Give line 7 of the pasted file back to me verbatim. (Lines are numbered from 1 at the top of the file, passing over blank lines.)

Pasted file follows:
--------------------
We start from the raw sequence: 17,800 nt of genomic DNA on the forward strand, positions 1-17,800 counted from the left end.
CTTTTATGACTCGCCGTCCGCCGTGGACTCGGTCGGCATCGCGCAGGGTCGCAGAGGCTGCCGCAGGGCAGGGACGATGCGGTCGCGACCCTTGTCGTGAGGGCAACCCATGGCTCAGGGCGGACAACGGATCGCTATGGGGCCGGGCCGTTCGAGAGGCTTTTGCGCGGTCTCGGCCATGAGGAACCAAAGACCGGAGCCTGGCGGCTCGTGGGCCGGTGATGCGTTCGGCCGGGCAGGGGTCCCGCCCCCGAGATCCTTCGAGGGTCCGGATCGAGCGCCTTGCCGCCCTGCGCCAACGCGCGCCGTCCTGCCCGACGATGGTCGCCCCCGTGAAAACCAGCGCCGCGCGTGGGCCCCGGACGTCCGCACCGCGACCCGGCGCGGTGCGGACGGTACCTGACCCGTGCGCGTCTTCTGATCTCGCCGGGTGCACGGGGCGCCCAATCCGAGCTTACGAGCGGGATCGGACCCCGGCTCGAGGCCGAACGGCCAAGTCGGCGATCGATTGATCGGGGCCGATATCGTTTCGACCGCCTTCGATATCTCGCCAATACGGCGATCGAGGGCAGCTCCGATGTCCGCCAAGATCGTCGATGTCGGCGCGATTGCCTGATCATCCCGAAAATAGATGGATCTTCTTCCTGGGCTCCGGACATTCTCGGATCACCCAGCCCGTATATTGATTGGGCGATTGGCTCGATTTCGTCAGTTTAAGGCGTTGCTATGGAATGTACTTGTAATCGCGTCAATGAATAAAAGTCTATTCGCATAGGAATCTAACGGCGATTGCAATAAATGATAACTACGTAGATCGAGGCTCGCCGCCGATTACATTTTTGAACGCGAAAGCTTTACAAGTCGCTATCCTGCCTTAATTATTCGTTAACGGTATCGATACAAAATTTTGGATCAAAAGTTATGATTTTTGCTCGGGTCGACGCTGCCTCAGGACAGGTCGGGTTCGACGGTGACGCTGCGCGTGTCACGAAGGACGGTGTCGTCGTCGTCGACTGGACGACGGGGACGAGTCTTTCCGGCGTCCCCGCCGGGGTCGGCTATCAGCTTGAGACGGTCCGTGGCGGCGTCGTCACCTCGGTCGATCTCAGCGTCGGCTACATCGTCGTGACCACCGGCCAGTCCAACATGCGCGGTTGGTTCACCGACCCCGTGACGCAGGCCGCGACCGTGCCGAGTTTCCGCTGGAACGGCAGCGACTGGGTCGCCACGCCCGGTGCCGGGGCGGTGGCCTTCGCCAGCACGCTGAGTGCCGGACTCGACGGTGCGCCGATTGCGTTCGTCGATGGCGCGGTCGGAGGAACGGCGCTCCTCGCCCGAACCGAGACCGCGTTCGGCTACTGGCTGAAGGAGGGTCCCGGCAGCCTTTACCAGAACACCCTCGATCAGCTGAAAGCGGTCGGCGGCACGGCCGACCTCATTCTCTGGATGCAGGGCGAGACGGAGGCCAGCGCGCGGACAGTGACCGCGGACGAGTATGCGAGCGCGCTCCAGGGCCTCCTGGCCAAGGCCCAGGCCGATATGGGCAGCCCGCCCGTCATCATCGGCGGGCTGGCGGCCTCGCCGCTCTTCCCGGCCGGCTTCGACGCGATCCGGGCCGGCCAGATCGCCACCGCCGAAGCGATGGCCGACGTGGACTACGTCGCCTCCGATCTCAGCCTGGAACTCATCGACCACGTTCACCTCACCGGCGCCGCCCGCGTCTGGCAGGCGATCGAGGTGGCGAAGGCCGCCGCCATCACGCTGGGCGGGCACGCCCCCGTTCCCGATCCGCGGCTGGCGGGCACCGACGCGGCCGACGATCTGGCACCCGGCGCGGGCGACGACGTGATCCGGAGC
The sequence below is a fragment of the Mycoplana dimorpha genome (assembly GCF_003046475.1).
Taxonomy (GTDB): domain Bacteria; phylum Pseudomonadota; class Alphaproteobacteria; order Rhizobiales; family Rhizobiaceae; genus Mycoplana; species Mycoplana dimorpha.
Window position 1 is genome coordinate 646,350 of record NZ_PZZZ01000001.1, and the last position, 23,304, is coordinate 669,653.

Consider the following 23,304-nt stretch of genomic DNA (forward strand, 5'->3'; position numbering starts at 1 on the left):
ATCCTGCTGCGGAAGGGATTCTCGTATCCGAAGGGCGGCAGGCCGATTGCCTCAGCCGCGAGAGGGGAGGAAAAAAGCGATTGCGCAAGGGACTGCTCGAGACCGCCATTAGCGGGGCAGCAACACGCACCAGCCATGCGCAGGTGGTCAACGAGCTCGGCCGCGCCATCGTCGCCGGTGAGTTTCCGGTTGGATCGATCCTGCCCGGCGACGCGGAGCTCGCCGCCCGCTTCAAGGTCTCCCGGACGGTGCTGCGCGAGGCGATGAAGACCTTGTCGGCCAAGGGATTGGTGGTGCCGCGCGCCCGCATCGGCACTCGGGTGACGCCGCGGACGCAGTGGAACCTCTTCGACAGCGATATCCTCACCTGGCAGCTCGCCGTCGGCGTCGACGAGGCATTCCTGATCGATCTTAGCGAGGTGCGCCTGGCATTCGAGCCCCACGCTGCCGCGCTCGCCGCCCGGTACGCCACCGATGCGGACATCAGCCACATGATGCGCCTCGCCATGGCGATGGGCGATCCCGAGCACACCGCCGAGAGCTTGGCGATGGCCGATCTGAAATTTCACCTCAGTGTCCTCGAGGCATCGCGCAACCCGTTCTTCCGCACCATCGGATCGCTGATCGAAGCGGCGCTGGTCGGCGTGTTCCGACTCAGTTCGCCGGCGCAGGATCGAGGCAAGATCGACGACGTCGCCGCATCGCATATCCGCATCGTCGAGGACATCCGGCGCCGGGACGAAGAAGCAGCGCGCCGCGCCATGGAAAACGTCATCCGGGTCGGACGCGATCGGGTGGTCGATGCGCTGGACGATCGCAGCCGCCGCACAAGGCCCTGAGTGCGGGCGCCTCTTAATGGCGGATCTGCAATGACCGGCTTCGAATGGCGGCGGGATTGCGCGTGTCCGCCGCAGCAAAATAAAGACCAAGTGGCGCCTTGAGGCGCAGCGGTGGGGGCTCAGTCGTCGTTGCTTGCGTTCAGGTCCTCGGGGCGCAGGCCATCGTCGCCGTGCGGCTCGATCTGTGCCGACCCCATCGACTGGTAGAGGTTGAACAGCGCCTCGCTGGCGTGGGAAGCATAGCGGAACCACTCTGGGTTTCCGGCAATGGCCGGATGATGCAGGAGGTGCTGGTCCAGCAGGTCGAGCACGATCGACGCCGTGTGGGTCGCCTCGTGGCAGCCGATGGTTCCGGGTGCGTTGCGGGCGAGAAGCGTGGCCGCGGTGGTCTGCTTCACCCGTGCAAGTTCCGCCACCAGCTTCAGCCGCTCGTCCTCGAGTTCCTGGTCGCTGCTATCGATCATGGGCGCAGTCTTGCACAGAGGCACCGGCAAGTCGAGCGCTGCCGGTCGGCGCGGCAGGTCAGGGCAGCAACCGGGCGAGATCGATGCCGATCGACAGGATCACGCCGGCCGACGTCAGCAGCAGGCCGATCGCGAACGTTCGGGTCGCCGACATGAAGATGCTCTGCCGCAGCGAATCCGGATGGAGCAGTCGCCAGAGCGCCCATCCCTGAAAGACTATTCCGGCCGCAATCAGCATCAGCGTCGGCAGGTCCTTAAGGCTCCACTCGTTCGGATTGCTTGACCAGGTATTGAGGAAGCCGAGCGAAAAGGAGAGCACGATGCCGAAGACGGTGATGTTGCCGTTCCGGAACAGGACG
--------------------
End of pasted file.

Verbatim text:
ATCCTGCTGCGGAAGGGATTCTCGTATCCGAAGGGCGGCAGGCCGATTGCCTCAGCCGCGAGAGGGGAGGAAAAAAGCGATTGCGCAAGGGACTGCTCGAGACCGCCATTAGCGGGGCAGCAACACGCACCAGCCATGCGCAGGTGGTCAACGAGCTCGGCCGCGCCATCGTCGCCGGTGAGTTTCCGGTTGGATCGATCCTGCCCGGCGACGCGGAGCTCGCCGCCCGCTTCAAGGTCTCCCGGACGGTGCTGCGCGAGGCGATGAAGACCTTGTCGGCCAAGGGATTGGTGGTGCCGCGCGCCCGCATCGGCACTCGGGTGACGCCGCGGACGCAGTGGAACCTCTTCGACAGCGATATCCTCACCTGGCAGCTCGCCGTCGGCGTCGACGAGGCATTCCTGATCGATCTTAGCGAGGTGCGCCTGGCATTCGAGCCCCACGCTGCCGCGCTCGCCGCCCGGTACGCCACCGATGCGGACATCAGCCACATGATGCGCCTCGCCATGGCGATGGGCGATCCCGAGCACACCGCCGAGAGCTTGGCGATGGCCGATCTGAAATTTCACCTCAGTGTCCTCGAGGCATCGCGCAACCCGTTCTTCCGCACCATCGGATCGCTGATCGAAGCGGCGCTGGTCGGCGTGTTCCGACTCAGTTCGCCGGCGCAGGATCGAGGCAAGATCGACGACGTCGCCGCATCGCATATCCGCATCGTCGAGGACATCCGGCGCCGGGACGAAGAAGCAGCGCGCCGCGCCATGGAAAACGTCATCCGGGTCGGACGCGATCGGGTGGTCGATGCGCTGGACGATCGCAGCCGCCGCACAAGGCCCTGAGTGCGGGCGCCTCTTAATGGCGGATCTGCAATGACCGGCTTCGAATGGCGGCGGGATTGCGCGTGTCCGCCGCAGCAAAATAAAGACCAAGTGGCGCCTTGAGGCGCAGCGGTGGGGGCTCAGTCGTCGTTGCTTGCGTTCAGGTCCTCGGGGCGCAGGCCATCGTCGCCGTGCGGCTCGATCTGTGCCGACCCCATCGACTGGTAGAGGTTGAACAGCGCCTCGCTGGCGTGGGAAGCATAGCGGAACCACTCTGGGTTTCCGGCAATGGCCGGATGATGCAGGAGGTGCTGGTCCAGCAGGTCGAGCACGATCGACGCCGTGTGGGTCGCCTCGTGGCAGCCGATGGTTCCGGGTGCGTTGCGGGCGAGAAGCGTGGCCGCGGTGGTCTGCTTCACCCGTGCAAGTTCCGCCACCAGCTTCAGCCGCTCGTCCTCGAGTTCCTGGTCGCTGCTATCGATCATGGGCGCAGTCTTGCACAGAGGCACCGGCAAGTCGAGCGCTGCCGGTCGGCGCGGCAGGTCAGGGCAGCAACCGGGCGAGATCGATGCCGATCGACAGGATCACGCCGGCCGACGTCAGCAGCAGGCCGATCGCGAACGTTCGGGTCGCCGACATGAAGATGCTCTGCCGCAGCGAATCCGGATGGAGCAGTCGCCAGAGCGCCCATCCCTGAAAGACTATTCCGGCCGCAATCAGCATCAGCGTCGGCAGGTCCTTAAGGCTCCACTCGTTCGGATTGCTTGACCAGGTATTGAGGAAGCCGAGCGAAAAGGAGAGCACGATGCCGAAGACGGTGATGTTGCCGTTCCGGAACAGGACG